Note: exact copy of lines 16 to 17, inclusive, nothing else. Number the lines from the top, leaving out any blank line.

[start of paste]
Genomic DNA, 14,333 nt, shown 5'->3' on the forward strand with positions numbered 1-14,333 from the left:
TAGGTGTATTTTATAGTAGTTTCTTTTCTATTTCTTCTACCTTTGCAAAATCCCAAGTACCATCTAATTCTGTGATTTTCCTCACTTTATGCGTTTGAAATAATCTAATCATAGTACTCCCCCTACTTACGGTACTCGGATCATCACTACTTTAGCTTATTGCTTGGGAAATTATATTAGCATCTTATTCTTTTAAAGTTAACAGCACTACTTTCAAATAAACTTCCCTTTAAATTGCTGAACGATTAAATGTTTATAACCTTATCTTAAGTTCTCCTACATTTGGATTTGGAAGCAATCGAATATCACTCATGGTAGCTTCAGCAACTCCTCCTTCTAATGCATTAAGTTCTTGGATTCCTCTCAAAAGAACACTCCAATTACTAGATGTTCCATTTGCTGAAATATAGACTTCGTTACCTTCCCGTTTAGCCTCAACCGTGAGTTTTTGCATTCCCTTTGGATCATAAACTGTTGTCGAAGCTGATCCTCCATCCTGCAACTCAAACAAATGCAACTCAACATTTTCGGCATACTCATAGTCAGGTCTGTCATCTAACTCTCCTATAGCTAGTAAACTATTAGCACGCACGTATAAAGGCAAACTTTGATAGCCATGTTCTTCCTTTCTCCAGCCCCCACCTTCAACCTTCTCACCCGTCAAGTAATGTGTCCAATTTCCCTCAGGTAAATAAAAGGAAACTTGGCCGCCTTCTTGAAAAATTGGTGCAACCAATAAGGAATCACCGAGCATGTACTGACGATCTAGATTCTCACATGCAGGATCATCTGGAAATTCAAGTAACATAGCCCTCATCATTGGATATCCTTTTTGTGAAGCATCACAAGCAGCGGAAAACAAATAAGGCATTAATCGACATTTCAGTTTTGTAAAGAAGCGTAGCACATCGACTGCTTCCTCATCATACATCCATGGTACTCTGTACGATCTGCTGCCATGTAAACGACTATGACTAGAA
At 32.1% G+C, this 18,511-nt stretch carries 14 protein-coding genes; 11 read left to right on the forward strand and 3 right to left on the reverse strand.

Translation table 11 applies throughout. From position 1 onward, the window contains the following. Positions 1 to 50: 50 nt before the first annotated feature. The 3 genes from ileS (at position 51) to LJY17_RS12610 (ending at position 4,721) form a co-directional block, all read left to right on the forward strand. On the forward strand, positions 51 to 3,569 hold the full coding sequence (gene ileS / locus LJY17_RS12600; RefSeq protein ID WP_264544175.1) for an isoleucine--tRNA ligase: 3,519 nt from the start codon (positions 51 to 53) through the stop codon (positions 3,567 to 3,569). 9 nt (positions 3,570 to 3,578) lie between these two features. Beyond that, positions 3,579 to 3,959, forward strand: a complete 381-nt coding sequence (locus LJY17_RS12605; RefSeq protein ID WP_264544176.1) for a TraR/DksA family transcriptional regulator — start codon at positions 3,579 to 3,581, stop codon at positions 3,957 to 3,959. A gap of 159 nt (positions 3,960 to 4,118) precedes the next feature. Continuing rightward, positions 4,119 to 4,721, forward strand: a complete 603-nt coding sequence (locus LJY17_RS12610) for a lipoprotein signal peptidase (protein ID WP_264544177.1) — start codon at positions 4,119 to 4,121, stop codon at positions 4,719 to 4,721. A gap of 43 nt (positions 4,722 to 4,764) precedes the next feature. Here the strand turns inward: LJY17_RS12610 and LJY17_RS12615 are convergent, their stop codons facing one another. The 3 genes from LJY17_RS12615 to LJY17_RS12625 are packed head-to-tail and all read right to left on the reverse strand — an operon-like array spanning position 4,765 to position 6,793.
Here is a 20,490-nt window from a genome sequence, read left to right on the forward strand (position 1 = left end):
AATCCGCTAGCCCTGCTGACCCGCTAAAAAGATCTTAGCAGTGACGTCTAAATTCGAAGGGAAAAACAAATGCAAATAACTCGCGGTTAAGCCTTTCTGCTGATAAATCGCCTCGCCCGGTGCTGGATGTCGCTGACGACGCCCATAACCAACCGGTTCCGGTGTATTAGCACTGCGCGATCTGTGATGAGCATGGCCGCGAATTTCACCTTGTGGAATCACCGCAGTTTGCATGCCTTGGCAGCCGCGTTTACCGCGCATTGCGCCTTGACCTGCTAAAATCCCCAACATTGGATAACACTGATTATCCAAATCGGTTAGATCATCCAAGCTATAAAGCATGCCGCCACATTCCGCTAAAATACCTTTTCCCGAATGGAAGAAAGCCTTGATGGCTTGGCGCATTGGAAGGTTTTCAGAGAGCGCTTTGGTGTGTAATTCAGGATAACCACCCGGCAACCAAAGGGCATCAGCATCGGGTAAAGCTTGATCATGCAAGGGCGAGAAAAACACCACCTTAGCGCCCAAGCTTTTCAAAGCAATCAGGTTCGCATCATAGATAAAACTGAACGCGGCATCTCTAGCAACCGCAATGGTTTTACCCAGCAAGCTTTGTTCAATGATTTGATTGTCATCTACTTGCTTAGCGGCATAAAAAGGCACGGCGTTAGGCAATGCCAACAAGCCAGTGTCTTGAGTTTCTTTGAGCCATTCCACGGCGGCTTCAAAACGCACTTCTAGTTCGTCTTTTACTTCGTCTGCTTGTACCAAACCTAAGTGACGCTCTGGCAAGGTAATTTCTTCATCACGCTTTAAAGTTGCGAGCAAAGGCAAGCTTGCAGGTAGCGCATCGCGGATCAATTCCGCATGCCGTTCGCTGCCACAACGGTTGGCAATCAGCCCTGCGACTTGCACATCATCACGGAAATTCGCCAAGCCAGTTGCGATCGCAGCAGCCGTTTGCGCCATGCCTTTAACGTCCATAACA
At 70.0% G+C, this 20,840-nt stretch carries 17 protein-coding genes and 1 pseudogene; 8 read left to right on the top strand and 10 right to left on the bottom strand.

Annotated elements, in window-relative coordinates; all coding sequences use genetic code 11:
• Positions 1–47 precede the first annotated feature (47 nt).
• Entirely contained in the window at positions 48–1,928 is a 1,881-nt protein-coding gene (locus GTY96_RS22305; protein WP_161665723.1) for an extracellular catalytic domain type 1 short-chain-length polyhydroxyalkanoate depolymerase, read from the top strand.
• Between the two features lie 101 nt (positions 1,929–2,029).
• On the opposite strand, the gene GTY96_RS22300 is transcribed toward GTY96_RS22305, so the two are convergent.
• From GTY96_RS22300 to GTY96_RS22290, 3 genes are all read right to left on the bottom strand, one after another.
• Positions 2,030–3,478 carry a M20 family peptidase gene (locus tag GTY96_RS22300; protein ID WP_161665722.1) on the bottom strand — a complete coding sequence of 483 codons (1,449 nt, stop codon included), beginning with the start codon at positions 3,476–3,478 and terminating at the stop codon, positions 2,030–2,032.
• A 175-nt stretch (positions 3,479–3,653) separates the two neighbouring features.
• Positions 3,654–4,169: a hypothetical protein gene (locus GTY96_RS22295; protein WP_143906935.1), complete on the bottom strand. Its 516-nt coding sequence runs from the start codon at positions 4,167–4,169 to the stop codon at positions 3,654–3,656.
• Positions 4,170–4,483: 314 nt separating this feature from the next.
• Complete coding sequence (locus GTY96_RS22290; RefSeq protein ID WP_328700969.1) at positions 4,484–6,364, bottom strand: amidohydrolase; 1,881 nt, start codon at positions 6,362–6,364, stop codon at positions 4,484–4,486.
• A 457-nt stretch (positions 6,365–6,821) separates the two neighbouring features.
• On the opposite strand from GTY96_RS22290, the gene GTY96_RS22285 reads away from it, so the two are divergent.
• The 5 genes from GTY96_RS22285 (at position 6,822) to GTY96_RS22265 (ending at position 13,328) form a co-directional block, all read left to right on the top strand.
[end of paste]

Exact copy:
• Positions 3,654–4,169: a hypothetical protein gene (locus GTY96_RS22295; protein WP_143906935.1), complete on the bottom strand. Its 516-nt coding sequence runs from the start codon at positions 4,167–4,169 to the stop codon at positions 3,654–3,656.
• Positions 4,170–4,483: 314 nt separating this feature from the next.